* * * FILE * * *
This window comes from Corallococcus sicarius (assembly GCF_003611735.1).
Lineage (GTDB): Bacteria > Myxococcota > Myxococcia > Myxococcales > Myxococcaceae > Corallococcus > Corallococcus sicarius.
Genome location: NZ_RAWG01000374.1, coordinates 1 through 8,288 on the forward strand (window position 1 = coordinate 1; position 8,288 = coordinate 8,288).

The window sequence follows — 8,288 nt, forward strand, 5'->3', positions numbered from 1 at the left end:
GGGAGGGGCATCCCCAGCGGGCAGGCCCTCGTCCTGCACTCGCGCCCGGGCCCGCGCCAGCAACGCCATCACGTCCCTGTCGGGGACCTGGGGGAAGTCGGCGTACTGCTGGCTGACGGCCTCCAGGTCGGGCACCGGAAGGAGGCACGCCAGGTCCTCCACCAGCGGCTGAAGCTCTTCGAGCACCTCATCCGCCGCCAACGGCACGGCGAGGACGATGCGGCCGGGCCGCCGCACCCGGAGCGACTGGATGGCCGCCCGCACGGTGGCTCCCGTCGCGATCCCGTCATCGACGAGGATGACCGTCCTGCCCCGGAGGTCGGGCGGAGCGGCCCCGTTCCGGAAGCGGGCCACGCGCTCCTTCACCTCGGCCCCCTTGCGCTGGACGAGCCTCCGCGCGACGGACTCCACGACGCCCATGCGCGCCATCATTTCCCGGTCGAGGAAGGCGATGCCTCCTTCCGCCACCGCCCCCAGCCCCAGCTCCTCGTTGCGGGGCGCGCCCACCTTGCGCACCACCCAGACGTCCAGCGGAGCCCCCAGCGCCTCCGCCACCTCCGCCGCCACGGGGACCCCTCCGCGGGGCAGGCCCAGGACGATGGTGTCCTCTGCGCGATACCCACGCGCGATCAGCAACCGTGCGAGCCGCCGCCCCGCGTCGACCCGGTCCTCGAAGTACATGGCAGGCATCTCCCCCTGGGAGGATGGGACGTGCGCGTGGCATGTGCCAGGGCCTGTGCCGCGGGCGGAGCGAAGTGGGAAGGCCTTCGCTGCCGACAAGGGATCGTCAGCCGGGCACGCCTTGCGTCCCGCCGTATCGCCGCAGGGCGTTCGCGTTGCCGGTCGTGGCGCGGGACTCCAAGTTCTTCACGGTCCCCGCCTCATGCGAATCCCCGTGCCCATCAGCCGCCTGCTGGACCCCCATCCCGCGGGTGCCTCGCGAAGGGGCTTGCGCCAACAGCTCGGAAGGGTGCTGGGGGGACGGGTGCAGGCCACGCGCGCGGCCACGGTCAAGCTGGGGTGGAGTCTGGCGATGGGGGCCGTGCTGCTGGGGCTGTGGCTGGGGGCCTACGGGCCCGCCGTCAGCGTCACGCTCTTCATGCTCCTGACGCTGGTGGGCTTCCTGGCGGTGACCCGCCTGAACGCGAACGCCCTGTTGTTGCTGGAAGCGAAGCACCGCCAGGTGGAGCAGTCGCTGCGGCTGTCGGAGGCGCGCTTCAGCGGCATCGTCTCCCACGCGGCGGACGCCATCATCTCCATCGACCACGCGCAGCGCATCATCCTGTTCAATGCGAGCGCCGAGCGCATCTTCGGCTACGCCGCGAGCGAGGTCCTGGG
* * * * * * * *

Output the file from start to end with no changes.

This window comes from Corallococcus sicarius (assembly GCF_003611735.1).
Lineage (GTDB): Bacteria > Myxococcota > Myxococcia > Myxococcales > Myxococcaceae > Corallococcus > Corallococcus sicarius.
Genome location: NZ_RAWG01000374.1, coordinates 1 through 8,288 on the forward strand (window position 1 = coordinate 1; position 8,288 = coordinate 8,288).

The window sequence follows — 8,288 nt, forward strand, 5'->3', positions numbered from 1 at the left end:
GGGAGGGGCATCCCCAGCGGGCAGGCCCTCGTCCTGCACTCGCGCCCGGGCCCGCGCCAGCAACGCCATCACGTCCCTGTCGGGGACCTGGGGGAAGTCGGCGTACTGCTGGCTGACGGCCTCCAGGTCGGGCACCGGAAGGAGGCACGCCAGGTCCTCCACCAGCGGCTGAAGCTCTTCGAGCACCTCATCCGCCGCCAACGGCACGGCGAGGACGATGCGGCCGGGCCGCCGCACCCGGAGCGACTGGATGGCCGCCCGCACGGTGGCTCCCGTCGCGATCCCGTCATCGACGAGGATGACCGTCCTGCCCCGGAGGTCGGGCGGAGCGGCCCCGTTCCGGAAGCGGGCCACGCGCTCCTTCACCTCGGCCCCCTTGCGCTGGACGAGCCTCCGCGCGACGGACTCCACGACGCCCATGCGCGCCATCATTTCCCGGTCGAGGAAGGCGATGCCTCCTTCCGCCACCGCCCCCAGCCCCAGCTCCTCGTTGCGGGGCGCGCCCACCTTGCGCACCACCCAGACGTCCAGCGGAGCCCCCAGCGCCTCCGCCACCTCCGCCGCCACGGGGACCCCTCCGCGGGGCAGGCCCAGGACGATGGTGTCCTCTGCGCGATACCCACGCGCGATCAGCAACCGTGCGAGCCGCCGCCCCGCGTCGACCCGGTCCTCGAAGTACATGGCAGGCATCTCCCCCTGGGAGGATGGGACGTGCGCGTGGCATGTGCCAGGGCCTGTGCCGCGGGCGGAGCGAAGTGGGAAGGCCTTCGCTGCCGACAAGGGATCGTCAGCCGGGCACGCCTTGCGTCCCGCCGTATCGCCGCAGGGCGTTCGCGTTGCCGGTCGTGGCGCGGGACTCCAAGTTCTTCACGGTCCCCGCCTCATGCGAATCCCCGTGCCCATCAGCCGCCTGCTGGACCCCCATCCCGCGGGTGCCTCGCGAAGGGGCTTGCGCCAACAGCTCGGAAGGGTGCTGGGGGGACGGGTGCAGGCCACGCGCGCGGCCACGGTCAAGCTGGGGTGGAGTCTGGCGATGGGGGCCGTGCTGCTGGGGCTGTGGCTGGGGGCCTACGGGCCCGCCGTCAGCGTCACGCTCTTCATGCTCCTGACGCTGGTGGGCTTCCTGGCGGTGACCCGCCTGAACGCGAACGCCCTGTTGTTGCTGGAAGCGAAGCACCGCCAGGTGGAGCAGTCGCTGCGGCTGTCGGAGGCGCGCTTCAGCGGCATCGTCTCCCACGCGGCGGACGCCATCATCTCCATCGACCACGCGCAGCGCATCATCCTGTTCAATGCGAGCGCCGAGCGCATCTTCGGCTACGCCGCGAGCGAGGTCCTGGG